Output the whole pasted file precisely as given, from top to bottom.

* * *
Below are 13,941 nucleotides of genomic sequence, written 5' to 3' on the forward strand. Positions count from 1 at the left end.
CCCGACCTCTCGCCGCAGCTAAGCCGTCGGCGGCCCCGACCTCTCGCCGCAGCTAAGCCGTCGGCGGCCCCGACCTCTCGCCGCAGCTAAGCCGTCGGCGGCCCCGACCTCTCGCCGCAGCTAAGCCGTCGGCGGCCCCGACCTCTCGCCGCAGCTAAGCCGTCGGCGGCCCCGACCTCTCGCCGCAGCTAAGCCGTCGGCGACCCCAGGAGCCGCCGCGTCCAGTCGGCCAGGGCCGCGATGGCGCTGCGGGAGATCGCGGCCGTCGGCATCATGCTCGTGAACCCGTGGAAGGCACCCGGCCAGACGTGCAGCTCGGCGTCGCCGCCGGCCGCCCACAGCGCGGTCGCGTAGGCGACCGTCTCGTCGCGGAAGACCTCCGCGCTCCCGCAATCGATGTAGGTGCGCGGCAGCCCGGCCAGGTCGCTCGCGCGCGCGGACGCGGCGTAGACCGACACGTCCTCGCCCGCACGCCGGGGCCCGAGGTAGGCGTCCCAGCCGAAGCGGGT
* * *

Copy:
Below are 13,941 nucleotides of genomic sequence, written 5' to 3' on the forward strand. Positions count from 1 at the left end.
CCCGACCTCTCGCCGCAGCTAAGCCGTCGGCGGCCCCGACCTCTCGCCGCAGCTAAGCCGTCGGCGGCCCCGACCTCTCGCCGCAGCTAAGCCGTCGGCGGCCCCGACCTCTCGCCGCAGCTAAGCCGTCGGCGGCCCCGACCTCTCGCCGCAGCTAAGCCGTCGGCGGCCCCGACCTCTCGCCGCAGCTAAGCCGTCGGCGACCCCAGGAGCCGCCGCGTCCAGTCGGCCAGGGCCGCGATGGCGCTGCGGGAGATCGCGGCCGTCGGCATCATGCTCGTGAACCCGTGGAAGGCACCCGGCCAGACGTGCAGCTCGGCGTCGCCGCCGGCCGCCCACAGCGCGGTCGCGTAGGCGACCGTCTCGTCGCGGAAGACCTCCGCGCTCCCGCAATCGATGTAGGTGCGCGGCAGCCCGGCCAGGTCGCTCGCGCGCGCGGACGCGGCGTAGACCGACACGTCCTCGCCCGCACGCCGGGGCCCGAGGTAGGCGTCCCAGCCGAAGCGGGT